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Articles by K Howard
Total Records ( 3 ) for K Howard
  L Frank , K Howard , R Jones , L Lacey , C Leibman , A Lleo , S Mannix , L Mucha , T McLaughlin and S. Zarit
 

Background: The Dependence Scale (DS) was designed to assess levels of patient need for care due to deficits typical of Alzheimer’s disease (AD). This study examined content validity of the DS based on input from patients, caregivers, and clinicians. Methods: Qualitative interviews with experts, patients, and caregivers were used to collect information on the concept of dependence and to assess content validity. Results: Nine clinicians rated item relevance ‘‘high’’ with consensus on the primacy of functional abilities and dependence in the measurement of AD progression. Twenty-two US, 11 UK, and 14 informal caregivers from Spain participated in focus groups; 18 patients participated in 3 separate focus groups. Discussion supported DS hierarchy of dependence, capture of mild-to-severe dependence, suitability of response options, and short recall time frame. Conclusions: Clinicians, caregivers, and patients support content validity of the DS in mild-to-moderate AD. The DS may be valuable to capture dependence within future clinical dementia trials.

  K Howard , A Barratt , G. J Mann and M. I. Patel
 

Background  Information is needed to aid individual decision making about prostate-specific antigen (PSA) screening.

Methods  We aimed to provide such information for men aged 40, 50, 60, and 70 years at low, moderate, and high risk for prostate cancer. A Markov model compared patients with vs without annual PSA screening using a 20% relative risk (RR) reduction (RR = 0.8) in prostate cancer mortality as a best-case scenario. The model estimated numbers of biopsies, prostate cancers, and deaths from prostate cancer per 1000 men over 10 years and cumulated to age 85 years.

Results  Benefits and harms vary substantially with age and familial risk. Using 60-year-old men with low risk as an example, of 1000 men screened annually, we estimate that 115 men will undergo biopsy triggered by an abnormal PSA screen result and that 53 men will be diagnosed as having prostate cancer over 10 years compared with 23 men diagnosed as having prostate cancer among 1000 unscreened men. Among screened men, 3.5 will die of prostate cancer over 10 years compared with 4.4 deaths in unscreened men. For 1000 men screened from 40 to 69 years of age, there will be 27.9 prostate cancer deaths and 639.5 deaths overall by age 85 years compared with 29.9 prostate cancer deaths and 640.4 deaths overall in unscreened men. Higher-risk men have more prostate cancer deaths averted but also more prostate cancers diagnosed and related harms.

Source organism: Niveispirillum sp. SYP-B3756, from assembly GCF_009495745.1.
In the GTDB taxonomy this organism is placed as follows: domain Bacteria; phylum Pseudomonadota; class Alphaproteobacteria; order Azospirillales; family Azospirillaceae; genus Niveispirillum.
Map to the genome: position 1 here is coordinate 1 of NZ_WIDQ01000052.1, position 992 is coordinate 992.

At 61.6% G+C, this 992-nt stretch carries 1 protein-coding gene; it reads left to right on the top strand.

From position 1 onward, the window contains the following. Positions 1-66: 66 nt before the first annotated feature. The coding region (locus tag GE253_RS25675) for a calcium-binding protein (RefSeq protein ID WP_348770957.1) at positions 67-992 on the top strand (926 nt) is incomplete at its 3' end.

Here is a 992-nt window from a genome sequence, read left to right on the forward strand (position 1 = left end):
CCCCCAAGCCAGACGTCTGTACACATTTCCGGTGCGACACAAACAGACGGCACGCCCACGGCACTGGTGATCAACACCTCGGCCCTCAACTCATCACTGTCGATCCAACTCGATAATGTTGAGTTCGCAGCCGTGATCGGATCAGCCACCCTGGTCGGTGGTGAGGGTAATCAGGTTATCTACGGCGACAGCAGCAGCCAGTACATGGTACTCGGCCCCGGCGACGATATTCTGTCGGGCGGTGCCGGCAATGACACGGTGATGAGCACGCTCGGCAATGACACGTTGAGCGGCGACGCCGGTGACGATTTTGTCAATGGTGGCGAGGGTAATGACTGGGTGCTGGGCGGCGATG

Conclusions  Men should be informed of the likely benefits and harms of PSA screening. These estimates can be used to support individual decision making.

  R. L Morton , K Howard , A. C Webster , G Wong and J. C. Craig
 

Background. Induction immunosuppression is perceived as an expensive therapy, so is often given only to select patients. This study evaluated the cost-effectiveness of antibody induction comparing interleukin-2 receptor antagonists (IL2Ra) to standard therapy with no induction or induction with polyclonal antibodies.

Methods. A Markov model was developed to estimate costs and health outcomes [survival (life years saved, LYS) and quality-adjusted survival (QALYs)] for the alternative strategies. Outcome data were obtained from a meta-analysis of randomized trials and large-scale renal registries.

Results. IL2Ra offers improved survival of 0.21 LYS (2.5 months) and 1.42 QALYs compared with no induction, with a cost saving over 20 years of $79 302 per patient treated regardless of risk profile. The incremental benefits of IL2Ra compared with polyclonal antibody induction therapy were 0.35 LYS (4.3 months) and 0.20 QALYs, with an incremental cost of $5144 per patient. The incremental cost-effectiveness ratio (ICER) of IL2Ra compared to polyclonal induction was $14 803 per LYS and $25 928 per QALY. Sensitivity analyses showed that IL2Ra remained more effective and less expensive than no induction. When IL2Ra was compared to polyclonal induction, the model was sensitive to changes in the cost of induction and the probability of malignancy. Over the range of all other variables tested, IL2Ra was cost-effective compared to polyclonal induction.

Conclusions. Adopting IL2Ra as induction immunosuppression for kidney transplant recipients improves survival and QALYs and is less costly than no induction. It also represents good value for money compared to polyclonal induction.

 
 
 
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